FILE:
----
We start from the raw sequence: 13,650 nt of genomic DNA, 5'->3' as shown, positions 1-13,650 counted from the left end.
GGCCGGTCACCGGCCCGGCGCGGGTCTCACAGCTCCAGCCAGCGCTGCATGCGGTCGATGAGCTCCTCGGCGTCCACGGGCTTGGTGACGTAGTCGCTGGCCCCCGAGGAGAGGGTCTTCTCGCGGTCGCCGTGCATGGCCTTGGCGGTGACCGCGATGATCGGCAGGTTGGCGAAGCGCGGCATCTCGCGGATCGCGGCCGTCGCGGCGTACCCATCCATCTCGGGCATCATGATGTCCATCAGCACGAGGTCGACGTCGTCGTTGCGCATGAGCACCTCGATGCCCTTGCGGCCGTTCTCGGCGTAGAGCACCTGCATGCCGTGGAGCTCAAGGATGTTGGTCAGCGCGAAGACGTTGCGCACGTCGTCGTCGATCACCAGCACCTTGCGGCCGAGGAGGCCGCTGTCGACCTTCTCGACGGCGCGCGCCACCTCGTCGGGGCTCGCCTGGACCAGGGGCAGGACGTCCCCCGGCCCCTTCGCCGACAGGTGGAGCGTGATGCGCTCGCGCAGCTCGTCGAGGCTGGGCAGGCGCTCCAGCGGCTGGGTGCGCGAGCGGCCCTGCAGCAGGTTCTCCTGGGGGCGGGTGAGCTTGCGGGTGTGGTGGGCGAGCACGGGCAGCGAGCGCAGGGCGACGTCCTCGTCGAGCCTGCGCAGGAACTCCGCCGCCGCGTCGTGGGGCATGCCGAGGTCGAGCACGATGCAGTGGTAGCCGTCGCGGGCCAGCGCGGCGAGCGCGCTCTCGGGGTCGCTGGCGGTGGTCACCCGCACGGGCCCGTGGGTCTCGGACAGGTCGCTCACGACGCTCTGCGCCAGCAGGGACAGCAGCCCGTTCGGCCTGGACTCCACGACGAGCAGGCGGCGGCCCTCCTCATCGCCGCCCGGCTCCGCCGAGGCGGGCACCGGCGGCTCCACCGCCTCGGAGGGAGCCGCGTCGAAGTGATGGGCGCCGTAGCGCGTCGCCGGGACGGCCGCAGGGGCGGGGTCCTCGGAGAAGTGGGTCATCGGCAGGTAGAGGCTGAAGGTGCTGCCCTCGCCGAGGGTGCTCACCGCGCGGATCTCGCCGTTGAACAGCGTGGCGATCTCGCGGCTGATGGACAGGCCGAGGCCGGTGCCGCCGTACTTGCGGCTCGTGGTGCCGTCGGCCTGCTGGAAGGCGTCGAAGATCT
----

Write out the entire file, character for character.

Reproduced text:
We start from the raw sequence: 13,650 nt of genomic DNA, 5'->3' as shown, positions 1-13,650 counted from the left end.
GGCCGGTCACCGGCCCGGCGCGGGTCTCACAGCTCCAGCCAGCGCTGCATGCGGTCGATGAGCTCCTCGGCGTCCACGGGCTTGGTGACGTAGTCGCTGGCCCCCGAGGAGAGGGTCTTCTCGCGGTCGCCGTGCATGGCCTTGGCGGTGACCGCGATGATCGGCAGGTTGGCGAAGCGCGGCATCTCGCGGATCGCGGCCGTCGCGGCGTACCCATCCATCTCGGGCATCATGATGTCCATCAGCACGAGGTCGACGTCGTCGTTGCGCATGAGCACCTCGATGCCCTTGCGGCCGTTCTCGGCGTAGAGCACCTGCATGCCGTGGAGCTCAAGGATGTTGGTCAGCGCGAAGACGTTGCGCACGTCGTCGTCGATCACCAGCACCTTGCGGCCGAGGAGGCCGCTGTCGACCTTCTCGACGGCGCGCGCCACCTCGTCGGGGCTCGCCTGGACCAGGGGCAGGACGTCCCCCGGCCCCTTCGCCGACAGGTGGAGCGTGATGCGCTCGCGCAGCTCGTCGAGGCTGGGCAGGCGCTCCAGCGGCTGGGTGCGCGAGCGGCCCTGCAGCAGGTTCTCCTGGGGGCGGGTGAGCTTGCGGGTGTGGTGGGCGAGCACGGGCAGCGAGCGCAGGGCGACGTCCTCGTCGAGCCTGCGCAGGAACTCCGCCGCCGCGTCGTGGGGCATGCCGAGGTCGAGCACGATGCAGTGGTAGCCGTCGCGGGCCAGCGCGGCGAGCGCGCTCTCGGGGTCGCTGGCGGTGGTCACCCGCACGGGCCCGTGGGTCTCGGACAGGTCGCTCACGACGCTCTGCGCCAGCAGGGACAGCAGCCCGTTCGGCCTGGACTCCACGACGAGCAGGCGGCGGCCCTCCTCATCGCCGCCCGGCTCCGCCGAGGCGGGCACCGGCGGCTCCACCGCCTCGGAGGGAGCCGCGTCGAAGTGATGGGCGCCGTAGCGCGTCGCCGGGACGGCCGCAGGGGCGGGGTCCTCGGAGAAGTGGGTCATCGGCAGGTAGAGGCTGAAGGTGCTGCCCTCGCCGAGGGTGCTCACCGCGCGGATCTCGCCGTTGAACAGCGTGGCGATCTCGCGGCTGATGGACAGGCCGAGGCCGGTGCCGCCGTACTTGCGGCTCGTGGTGCCGTCGGCCTGCTGGAAGGCGTCGAAGATCT